- Ambassador Alan Larson, Senior Advisor, Covington & Burling LLP; Former Under Secretary of State for Economics and Assistant Secretary of State for Economics and Business Affairs; Former Ambassador to the OECD
Seminar VI: The Congressional Role in Trade Policy-Making
- Angela Ellard, International Trade Counsel & Staff Director, U.S. House Ways & Means Committee
Seminar VII: Update on the NAFTA (Re)Negotiation
- Carrie Goodge O’Brien, Counsellor (Trade Policy), Embassy of Canada
- Kellie Meiman Hock, Managing Partner, McLarty Associates
Seminar VIII: What’s the Problem with China? Addressing Issues in the US-China Trade Relationship
- Derek Scissors, Resident Scholar, American Enterprise Institute (AEI)
- Nicole Bivens Collinson, President, International Trade & Government Relations, Sandler Travis & Rosenberg P.A.
Seminar IX: Impacts of a Trade War: A Look at the Data
- Laura M. Baughman, President The Trade Partnership and Trade Partnership Worldwide, LLC
Seminar X: Investment Reform, Export Controls, and Sanctions
- Nova Daly, Senior Public Policy Advisor, Wiley Rein LLP; Former Deputy Assistant Secretary for Investment Security & Policy, U.S. Department of the Treasury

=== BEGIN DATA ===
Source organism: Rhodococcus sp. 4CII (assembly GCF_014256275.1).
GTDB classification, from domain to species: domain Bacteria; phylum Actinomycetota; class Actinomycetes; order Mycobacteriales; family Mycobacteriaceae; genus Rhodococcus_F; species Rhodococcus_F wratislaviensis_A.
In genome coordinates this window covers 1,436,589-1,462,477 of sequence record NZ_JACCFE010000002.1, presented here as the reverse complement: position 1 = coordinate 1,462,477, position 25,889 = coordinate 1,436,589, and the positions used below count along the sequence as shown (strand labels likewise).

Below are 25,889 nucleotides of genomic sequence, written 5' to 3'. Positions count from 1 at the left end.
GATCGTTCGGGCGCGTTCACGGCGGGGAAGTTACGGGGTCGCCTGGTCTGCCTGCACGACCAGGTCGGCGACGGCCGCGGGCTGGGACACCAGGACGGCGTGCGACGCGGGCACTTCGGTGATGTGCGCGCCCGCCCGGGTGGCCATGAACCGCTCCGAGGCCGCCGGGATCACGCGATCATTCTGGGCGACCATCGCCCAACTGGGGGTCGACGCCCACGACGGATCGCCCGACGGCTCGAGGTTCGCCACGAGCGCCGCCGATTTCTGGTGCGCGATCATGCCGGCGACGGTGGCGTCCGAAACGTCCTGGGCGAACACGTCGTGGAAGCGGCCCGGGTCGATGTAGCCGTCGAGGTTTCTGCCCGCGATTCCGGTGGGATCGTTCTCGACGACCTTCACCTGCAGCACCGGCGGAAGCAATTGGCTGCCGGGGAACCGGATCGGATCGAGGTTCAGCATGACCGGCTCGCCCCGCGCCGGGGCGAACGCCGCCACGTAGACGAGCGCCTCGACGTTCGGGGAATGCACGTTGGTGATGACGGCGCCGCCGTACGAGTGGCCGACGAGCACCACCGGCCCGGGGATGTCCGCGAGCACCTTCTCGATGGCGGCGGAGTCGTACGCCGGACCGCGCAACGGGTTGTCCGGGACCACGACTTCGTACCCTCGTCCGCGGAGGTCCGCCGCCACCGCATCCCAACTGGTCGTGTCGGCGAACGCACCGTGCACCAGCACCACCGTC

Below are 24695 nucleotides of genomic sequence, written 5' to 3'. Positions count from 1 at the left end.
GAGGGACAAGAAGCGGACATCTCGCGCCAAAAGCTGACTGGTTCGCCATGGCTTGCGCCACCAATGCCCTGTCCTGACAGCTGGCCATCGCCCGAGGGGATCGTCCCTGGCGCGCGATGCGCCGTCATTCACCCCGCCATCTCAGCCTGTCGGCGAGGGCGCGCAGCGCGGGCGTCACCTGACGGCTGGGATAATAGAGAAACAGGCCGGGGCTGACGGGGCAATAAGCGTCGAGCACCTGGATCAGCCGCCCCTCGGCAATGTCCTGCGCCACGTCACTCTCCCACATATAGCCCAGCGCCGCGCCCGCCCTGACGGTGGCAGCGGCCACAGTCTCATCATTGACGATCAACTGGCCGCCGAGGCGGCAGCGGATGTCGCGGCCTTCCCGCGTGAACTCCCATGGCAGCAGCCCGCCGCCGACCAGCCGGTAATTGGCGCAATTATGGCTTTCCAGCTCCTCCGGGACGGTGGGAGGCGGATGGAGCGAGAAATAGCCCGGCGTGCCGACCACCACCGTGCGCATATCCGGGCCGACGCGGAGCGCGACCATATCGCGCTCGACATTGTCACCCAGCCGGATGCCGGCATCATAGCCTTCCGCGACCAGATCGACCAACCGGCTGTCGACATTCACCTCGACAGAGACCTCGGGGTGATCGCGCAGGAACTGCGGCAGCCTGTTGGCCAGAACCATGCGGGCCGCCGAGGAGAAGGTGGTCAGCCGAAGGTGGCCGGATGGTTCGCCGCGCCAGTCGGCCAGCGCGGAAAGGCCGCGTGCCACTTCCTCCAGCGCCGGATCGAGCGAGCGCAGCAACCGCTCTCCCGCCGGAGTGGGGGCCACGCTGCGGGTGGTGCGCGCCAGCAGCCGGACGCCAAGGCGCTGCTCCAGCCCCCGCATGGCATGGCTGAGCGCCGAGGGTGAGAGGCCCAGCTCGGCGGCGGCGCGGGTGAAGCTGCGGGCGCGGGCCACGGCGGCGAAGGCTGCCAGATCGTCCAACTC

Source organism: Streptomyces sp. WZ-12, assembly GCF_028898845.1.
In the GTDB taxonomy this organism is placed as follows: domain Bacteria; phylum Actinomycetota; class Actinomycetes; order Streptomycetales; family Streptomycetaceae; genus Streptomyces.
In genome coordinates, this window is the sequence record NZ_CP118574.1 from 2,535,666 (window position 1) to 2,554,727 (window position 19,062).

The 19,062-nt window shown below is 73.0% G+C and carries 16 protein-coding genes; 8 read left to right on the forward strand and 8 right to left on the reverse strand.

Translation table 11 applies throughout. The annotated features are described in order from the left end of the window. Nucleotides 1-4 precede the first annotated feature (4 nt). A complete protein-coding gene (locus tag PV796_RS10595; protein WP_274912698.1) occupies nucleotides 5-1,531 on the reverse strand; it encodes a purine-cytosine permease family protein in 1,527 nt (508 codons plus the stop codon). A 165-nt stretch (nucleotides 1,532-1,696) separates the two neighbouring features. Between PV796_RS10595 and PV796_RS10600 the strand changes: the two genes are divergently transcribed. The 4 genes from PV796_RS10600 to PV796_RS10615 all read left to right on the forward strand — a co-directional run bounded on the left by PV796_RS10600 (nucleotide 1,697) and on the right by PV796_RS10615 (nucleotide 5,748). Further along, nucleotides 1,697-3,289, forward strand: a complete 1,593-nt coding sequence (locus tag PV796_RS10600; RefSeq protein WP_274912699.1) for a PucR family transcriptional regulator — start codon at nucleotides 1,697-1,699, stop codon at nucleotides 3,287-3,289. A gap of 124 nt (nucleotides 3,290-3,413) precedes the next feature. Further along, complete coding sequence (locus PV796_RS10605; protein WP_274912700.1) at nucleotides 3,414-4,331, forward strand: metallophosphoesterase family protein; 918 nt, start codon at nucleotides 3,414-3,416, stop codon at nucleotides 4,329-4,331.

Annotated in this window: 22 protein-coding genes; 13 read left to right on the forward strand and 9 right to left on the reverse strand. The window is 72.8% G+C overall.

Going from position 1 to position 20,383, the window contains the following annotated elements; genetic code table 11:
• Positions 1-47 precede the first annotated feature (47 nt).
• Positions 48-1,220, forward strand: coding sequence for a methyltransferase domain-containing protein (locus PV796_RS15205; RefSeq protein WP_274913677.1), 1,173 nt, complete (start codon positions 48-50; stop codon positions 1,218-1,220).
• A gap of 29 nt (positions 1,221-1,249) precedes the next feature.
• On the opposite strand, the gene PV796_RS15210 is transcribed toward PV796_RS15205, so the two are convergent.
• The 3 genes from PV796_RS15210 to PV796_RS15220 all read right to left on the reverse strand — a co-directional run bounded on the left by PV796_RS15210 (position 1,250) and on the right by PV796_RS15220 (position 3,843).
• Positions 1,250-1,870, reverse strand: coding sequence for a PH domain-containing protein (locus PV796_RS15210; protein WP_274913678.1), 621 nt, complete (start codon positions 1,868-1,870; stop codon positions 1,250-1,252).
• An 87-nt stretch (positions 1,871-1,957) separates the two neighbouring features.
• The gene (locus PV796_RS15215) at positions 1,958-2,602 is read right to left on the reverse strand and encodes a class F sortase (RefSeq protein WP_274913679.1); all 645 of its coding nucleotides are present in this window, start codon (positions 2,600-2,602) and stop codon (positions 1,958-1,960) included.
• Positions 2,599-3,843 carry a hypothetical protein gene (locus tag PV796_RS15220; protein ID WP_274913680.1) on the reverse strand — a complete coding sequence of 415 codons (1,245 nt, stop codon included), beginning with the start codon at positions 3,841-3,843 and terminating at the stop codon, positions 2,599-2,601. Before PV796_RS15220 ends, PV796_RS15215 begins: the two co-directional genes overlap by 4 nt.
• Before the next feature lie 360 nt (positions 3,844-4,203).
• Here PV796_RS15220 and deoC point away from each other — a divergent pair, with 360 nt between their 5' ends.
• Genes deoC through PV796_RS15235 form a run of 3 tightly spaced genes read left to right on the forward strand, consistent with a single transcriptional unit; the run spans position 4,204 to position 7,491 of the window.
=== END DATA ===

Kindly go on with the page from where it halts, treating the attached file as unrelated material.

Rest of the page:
- Peter Lichtenbaum, Partner, Covington & Burling LLP; Former Assistant Secretary of Commerce for Export Administration
Seminar XI: Trade and Economic Development
- Andrea M. Ewart, Esq., Founder, DevelopTradeLaw, LLC
- Riva Levinson, President & CEO, KRL International
Riva’s Presentation: WITA ITS18 Seminar 11 - Riva Levinson
Seminar XII: Trade Theory with “The Trade Guys” of CSIS
- William Reinsch, Senior Advisor at Kelley, Drye & Warren LLP & Scholl Chair in International Business, Center for Strategic & International Studies; Former Under Secretary for Export Administration, U.S. Department of Commerce
- Scott Miller, Senior Adviser, Abshire-Inamori Leadership Academy, Center for Strategic & International Studies
Learn More About Our Speakers